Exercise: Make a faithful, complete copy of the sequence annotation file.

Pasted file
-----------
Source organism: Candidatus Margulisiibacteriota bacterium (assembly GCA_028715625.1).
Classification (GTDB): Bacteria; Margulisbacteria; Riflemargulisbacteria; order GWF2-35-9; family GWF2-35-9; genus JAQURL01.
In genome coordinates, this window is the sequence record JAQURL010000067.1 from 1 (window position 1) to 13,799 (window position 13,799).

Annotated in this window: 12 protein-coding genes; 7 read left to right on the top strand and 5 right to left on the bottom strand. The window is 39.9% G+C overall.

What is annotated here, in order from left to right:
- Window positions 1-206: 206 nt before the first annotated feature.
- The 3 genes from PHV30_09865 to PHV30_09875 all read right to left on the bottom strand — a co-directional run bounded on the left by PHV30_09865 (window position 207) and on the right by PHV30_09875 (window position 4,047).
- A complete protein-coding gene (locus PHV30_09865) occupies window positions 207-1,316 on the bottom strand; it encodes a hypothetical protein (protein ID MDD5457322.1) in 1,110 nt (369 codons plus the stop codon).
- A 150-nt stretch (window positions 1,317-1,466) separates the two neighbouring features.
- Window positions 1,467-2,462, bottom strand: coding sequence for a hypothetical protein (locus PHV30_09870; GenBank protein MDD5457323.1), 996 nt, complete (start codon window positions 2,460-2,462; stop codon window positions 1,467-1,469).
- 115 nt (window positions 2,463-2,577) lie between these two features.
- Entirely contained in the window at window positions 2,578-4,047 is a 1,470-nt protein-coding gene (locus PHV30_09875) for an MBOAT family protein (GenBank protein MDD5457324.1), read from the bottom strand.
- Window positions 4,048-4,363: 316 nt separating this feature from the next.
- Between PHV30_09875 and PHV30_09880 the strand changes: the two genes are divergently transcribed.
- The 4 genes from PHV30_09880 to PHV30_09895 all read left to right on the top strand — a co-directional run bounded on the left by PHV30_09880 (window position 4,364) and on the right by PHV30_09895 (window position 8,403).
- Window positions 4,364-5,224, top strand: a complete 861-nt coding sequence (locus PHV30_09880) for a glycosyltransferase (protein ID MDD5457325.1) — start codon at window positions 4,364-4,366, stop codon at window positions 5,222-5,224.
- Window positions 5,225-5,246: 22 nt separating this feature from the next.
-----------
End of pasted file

Source organism: Candidatus Margulisiibacteriota bacterium (assembly GCA_028715625.1).
Classification (GTDB): Bacteria; Margulisbacteria; Riflemargulisbacteria; order GWF2-35-9; family GWF2-35-9; genus JAQURL01.
In genome coordinates, this window is the sequence record JAQURL010000067.1 from 1 (window position 1) to 13,799 (window position 13,799).

Annotated in this window: 12 protein-coding genes; 7 read left to right on the top strand and 5 right to left on the bottom strand. The window is 39.9% G+C overall.

What is annotated here, in order from left to right:
- Window positions 1-206: 206 nt before the first annotated feature.
- The 3 genes from PHV30_09865 to PHV30_09875 all read right to left on the bottom strand — a co-directional run bounded on the left by PHV30_09865 (window position 207) and on the right by PHV30_09875 (window position 4,047).
- A complete protein-coding gene (locus PHV30_09865) occupies window positions 207-1,316 on the bottom strand; it encodes a hypothetical protein (protein ID MDD5457322.1) in 1,110 nt (369 codons plus the stop codon).
- A 150-nt stretch (window positions 1,317-1,466) separates the two neighbouring features.
- Window positions 1,467-2,462, bottom strand: coding sequence for a hypothetical protein (locus PHV30_09870; GenBank protein MDD5457323.1), 996 nt, complete (start codon window positions 2,460-2,462; stop codon window positions 1,467-1,469).
- 115 nt (window positions 2,463-2,577) lie between these two features.
- Entirely contained in the window at window positions 2,578-4,047 is a 1,470-nt protein-coding gene (locus PHV30_09875) for an MBOAT family protein (GenBank protein MDD5457324.1), read from the bottom strand.
- Window positions 4,048-4,363: 316 nt separating this feature from the next.
- Between PHV30_09875 and PHV30_09880 the strand changes: the two genes are divergently transcribed.
- The 4 genes from PHV30_09880 to PHV30_09895 all read left to right on the top strand — a co-directional run bounded on the left by PHV30_09880 (window position 4,364) and on the right by PHV30_09895 (window position 8,403).
- Window positions 4,364-5,224, top strand: a complete 861-nt coding sequence (locus PHV30_09880) for a glycosyltransferase (protein ID MDD5457325.1) — start codon at window positions 4,364-4,366, stop codon at window positions 5,222-5,224.
- Window positions 5,225-5,246: 22 nt separating this feature from the next.